All addicts have difficulty with managing moods and impulsivity. They act on their urges without stopping to think through the consequences. The problems that ensue lead to remorse and shame, which then overwhelm then and give them more reasons to abuse their drug or process of choice. Their reliance on something outside of themselves to function keeps them from developing frustration tolerance — a key trait needed to mature into a responsible adult. The inability to manage frustration is one reason adult addicts often “look” and act much younger than they are.
Addicts must learn to tolerate difficult feelings and circumstances. They believe that they can’t do this because they don’t have a track record of doing so. As with any skill, frustration tolerance takes practice and discipline. Even small victories — making a Program call; taking a 5-minute mindfulness breakrecovrecov — can create a “history” that addicts can reference to prove to themselves that their feelings don’t have to run their lives.
The number one thing addicts must do is learn to pause before acting. Unless there’s a true crisis, most situations don’t require an immediate response. Pausing and reflecting when one is triggered gives addicts time to think through the consequences of their actions and make a mindful choice instead of being derailed by their emotions.
Here are five steps to help you pause instead of resorting to your drug of choice:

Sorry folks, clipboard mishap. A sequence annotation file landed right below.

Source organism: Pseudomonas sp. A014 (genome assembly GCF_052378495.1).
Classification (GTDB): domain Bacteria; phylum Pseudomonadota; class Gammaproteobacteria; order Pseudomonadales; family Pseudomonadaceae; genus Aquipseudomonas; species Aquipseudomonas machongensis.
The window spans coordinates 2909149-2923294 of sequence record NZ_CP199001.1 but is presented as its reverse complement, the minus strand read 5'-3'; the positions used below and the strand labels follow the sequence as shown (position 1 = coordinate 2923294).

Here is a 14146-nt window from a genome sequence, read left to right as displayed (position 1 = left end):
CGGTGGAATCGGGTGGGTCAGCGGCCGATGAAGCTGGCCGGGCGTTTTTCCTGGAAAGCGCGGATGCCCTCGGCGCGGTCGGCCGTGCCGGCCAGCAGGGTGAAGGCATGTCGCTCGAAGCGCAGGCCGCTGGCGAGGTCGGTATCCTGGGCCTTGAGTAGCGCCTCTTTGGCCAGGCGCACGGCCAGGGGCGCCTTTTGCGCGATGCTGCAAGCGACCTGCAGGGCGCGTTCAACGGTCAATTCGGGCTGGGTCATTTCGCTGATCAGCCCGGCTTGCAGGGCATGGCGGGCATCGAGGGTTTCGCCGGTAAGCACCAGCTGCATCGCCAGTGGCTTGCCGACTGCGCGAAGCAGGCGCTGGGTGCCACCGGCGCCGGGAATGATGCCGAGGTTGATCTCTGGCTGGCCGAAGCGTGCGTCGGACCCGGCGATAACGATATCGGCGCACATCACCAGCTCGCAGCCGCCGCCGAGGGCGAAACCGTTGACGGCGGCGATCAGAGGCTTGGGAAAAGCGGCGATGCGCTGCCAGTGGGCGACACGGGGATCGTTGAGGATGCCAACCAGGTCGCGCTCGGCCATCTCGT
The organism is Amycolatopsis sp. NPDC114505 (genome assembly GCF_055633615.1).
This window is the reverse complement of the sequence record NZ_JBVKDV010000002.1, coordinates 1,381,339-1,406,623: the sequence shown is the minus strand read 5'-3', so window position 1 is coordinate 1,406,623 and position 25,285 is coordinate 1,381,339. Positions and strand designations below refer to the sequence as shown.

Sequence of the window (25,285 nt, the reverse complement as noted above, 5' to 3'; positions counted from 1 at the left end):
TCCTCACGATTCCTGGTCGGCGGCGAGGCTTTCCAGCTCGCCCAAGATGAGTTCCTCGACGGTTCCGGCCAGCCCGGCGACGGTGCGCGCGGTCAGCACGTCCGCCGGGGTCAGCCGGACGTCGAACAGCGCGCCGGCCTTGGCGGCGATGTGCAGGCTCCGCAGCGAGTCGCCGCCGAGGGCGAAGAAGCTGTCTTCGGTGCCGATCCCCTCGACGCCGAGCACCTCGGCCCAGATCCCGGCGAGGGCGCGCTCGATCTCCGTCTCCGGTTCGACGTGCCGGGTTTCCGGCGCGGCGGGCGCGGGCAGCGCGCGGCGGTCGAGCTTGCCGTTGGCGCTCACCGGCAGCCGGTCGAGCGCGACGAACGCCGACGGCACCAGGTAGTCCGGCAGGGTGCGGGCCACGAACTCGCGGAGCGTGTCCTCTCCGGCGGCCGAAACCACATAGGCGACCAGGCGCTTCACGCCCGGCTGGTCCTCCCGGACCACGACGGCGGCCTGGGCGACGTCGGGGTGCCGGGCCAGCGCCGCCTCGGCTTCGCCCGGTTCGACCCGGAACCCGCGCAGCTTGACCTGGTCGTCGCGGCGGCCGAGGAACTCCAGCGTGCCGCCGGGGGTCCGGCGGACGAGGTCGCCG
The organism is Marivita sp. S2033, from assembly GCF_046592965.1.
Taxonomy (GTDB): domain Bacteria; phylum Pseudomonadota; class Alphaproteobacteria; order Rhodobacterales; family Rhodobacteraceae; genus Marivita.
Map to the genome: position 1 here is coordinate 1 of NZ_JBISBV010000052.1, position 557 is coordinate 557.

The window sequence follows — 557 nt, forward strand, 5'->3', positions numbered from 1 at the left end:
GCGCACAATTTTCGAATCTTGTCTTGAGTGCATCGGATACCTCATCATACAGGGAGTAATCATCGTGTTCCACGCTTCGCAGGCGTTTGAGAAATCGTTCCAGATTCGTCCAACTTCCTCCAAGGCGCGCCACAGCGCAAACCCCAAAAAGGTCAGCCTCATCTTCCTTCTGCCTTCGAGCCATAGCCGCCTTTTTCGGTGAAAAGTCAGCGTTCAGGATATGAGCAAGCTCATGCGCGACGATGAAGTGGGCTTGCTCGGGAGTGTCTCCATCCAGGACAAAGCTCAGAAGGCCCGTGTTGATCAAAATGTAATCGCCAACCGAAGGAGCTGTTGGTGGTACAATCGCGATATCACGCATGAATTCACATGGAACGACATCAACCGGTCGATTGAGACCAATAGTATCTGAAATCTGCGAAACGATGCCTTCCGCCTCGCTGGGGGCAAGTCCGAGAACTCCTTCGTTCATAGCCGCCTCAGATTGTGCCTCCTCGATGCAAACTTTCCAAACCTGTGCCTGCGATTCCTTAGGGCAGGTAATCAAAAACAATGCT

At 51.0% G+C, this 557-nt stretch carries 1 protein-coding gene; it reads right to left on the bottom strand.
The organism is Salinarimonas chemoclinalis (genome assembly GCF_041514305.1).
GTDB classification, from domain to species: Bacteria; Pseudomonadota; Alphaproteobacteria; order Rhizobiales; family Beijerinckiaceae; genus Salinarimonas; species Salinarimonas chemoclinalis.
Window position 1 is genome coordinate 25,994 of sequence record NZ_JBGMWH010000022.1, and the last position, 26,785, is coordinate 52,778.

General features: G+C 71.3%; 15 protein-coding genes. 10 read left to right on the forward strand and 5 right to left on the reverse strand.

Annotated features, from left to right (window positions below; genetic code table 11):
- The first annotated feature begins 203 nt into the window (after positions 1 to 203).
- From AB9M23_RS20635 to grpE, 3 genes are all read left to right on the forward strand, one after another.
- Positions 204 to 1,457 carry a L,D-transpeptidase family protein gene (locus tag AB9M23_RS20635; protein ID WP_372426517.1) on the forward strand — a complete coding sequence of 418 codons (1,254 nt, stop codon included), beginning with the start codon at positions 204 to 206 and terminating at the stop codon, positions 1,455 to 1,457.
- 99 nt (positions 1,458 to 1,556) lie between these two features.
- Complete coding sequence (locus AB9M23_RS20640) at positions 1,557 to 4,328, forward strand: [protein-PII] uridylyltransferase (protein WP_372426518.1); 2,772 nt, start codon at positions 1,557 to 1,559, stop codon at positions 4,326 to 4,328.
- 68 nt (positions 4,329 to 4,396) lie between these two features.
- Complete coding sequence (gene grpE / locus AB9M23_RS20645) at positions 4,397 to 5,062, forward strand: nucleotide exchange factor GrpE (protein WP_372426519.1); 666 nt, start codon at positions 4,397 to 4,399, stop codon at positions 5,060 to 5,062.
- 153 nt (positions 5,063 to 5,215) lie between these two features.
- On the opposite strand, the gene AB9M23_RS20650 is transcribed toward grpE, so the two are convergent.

When you wake up in the morning, take a moment to ask yourself where you are emotionally and physically. Notice the sensations in your body. Does anything hurt or are you relaxed? Take stock of your thoughts and feelings. Are you worried or excited about the day ahead? Because addicts are used to reacting, they are rarely in touch with their bodies and emotions. Using this technique at least once a day and preferably throughout the day will help you become aware of your mood state so you can take positive action instead of reacting.
You’ve checked in with yourself and you notice that your stomach is clenched and you’re ruminating about the argument you had last week with a family member. Observe what’s going on in your mind and body without judgment, since self-criticism will only make you feel worse. Don’t try to change how you feel and think. Reacting to what’s true for you will take you out of the moment and often spark a fight or flight response. Just continue to observe your thoughts and feelings using a nonjudgmental stance. You don’t always need to respond to everything you’re thinking and feeling and often you will find that not doing anything (especially if anger is fueling you) is the best choice.
Thinking Through the Consequences
Now that you’re aware of what’s going on with you without fighting it, ask yourself what the likely consequences of your actions will be. How will firing off an angry e-mail to your mother benefit you? Will lecturing your son bring more peace into the house? Knee-jerk responses rarely do anything positive and, in fact, often create more problems.
Use Coping Skills
You’ve practiced self-awareness, nonjudgment, non-reactivity, but still feel upset. This is the time to utilize your coping skills. Make a program call. Go to a meeting. Journal. Take a walk. Take a five-minute meditation break. Breathe. Using coping skills will help you manage your anxiety so that you can make a positive choice — or notice that what felt urgent is really not that important.
Following these steps will help you learn to pause with intention so you can tolerate frustration and make wise choices. With practice, you’ll be able to pause for longer periods of time, use coping skills instead of acting out, and develop confidence that you can manage your emotions instead of resorting to dysfunctional behavior.
By Virginia Gilbert, MFT
Follow Virginia on Twitter at @VGilbertMFT